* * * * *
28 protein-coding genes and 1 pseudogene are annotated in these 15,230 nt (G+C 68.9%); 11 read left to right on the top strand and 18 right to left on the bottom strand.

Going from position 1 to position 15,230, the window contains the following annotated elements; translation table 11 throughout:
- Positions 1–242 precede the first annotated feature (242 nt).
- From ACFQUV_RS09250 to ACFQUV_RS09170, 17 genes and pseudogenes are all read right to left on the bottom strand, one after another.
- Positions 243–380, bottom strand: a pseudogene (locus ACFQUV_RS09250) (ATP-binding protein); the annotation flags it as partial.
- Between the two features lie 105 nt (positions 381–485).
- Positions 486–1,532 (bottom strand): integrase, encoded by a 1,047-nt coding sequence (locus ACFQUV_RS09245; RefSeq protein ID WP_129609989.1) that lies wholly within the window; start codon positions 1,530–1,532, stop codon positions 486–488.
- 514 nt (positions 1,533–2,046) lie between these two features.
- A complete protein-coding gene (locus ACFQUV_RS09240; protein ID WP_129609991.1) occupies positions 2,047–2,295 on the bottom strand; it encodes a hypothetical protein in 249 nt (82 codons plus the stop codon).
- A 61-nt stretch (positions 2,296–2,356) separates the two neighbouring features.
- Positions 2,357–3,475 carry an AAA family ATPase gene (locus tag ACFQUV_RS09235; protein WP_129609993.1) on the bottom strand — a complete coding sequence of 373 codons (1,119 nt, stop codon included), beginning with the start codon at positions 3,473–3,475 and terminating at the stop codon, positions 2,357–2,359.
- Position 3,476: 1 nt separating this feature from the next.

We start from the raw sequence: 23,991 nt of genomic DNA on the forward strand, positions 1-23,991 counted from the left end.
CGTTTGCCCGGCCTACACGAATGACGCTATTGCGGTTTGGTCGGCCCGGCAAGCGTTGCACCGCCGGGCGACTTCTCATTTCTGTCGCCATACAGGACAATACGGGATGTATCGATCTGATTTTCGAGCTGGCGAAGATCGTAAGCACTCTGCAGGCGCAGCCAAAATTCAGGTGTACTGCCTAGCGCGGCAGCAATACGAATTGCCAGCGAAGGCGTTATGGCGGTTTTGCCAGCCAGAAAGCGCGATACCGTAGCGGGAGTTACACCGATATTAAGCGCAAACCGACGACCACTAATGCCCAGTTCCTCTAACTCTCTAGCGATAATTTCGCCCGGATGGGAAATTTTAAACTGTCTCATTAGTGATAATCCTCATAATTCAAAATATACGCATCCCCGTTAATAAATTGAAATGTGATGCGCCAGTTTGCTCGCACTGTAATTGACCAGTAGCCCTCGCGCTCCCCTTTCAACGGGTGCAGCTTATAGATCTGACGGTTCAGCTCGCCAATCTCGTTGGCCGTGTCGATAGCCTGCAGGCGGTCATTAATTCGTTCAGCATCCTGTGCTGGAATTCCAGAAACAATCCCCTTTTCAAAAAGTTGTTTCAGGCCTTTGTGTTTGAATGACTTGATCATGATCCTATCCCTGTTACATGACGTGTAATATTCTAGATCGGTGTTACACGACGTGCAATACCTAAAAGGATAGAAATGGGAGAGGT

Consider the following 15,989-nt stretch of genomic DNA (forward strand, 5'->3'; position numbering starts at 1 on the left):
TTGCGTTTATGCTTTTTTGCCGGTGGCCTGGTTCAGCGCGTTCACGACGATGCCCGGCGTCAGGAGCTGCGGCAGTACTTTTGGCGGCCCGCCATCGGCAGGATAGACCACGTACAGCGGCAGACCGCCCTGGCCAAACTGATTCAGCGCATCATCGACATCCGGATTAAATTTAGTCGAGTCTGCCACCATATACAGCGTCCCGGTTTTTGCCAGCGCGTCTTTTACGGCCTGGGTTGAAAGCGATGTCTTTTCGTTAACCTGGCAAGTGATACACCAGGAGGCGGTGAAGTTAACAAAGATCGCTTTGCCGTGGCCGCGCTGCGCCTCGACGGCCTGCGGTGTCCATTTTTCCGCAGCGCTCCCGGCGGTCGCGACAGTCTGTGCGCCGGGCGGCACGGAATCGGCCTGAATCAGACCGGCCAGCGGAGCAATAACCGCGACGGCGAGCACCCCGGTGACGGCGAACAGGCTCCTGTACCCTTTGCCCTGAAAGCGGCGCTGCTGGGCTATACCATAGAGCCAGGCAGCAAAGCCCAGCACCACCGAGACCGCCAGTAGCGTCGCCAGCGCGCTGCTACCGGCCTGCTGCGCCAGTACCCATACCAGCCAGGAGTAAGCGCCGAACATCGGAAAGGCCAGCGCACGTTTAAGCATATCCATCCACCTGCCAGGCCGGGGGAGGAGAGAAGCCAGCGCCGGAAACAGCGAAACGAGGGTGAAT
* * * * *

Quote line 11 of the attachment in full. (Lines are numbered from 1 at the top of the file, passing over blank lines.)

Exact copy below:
- Positions 2,357–3,475 carry an AAA family ATPase gene (locus tag ACFQUV_RS09235; protein WP_129609993.1) on the bottom strand — a complete coding sequence of 373 codons (1,119 nt, stop codon included), beginning with the start codon at positions 3,473–3,475 and terminating at the stop codon, positions 2,357–2,359.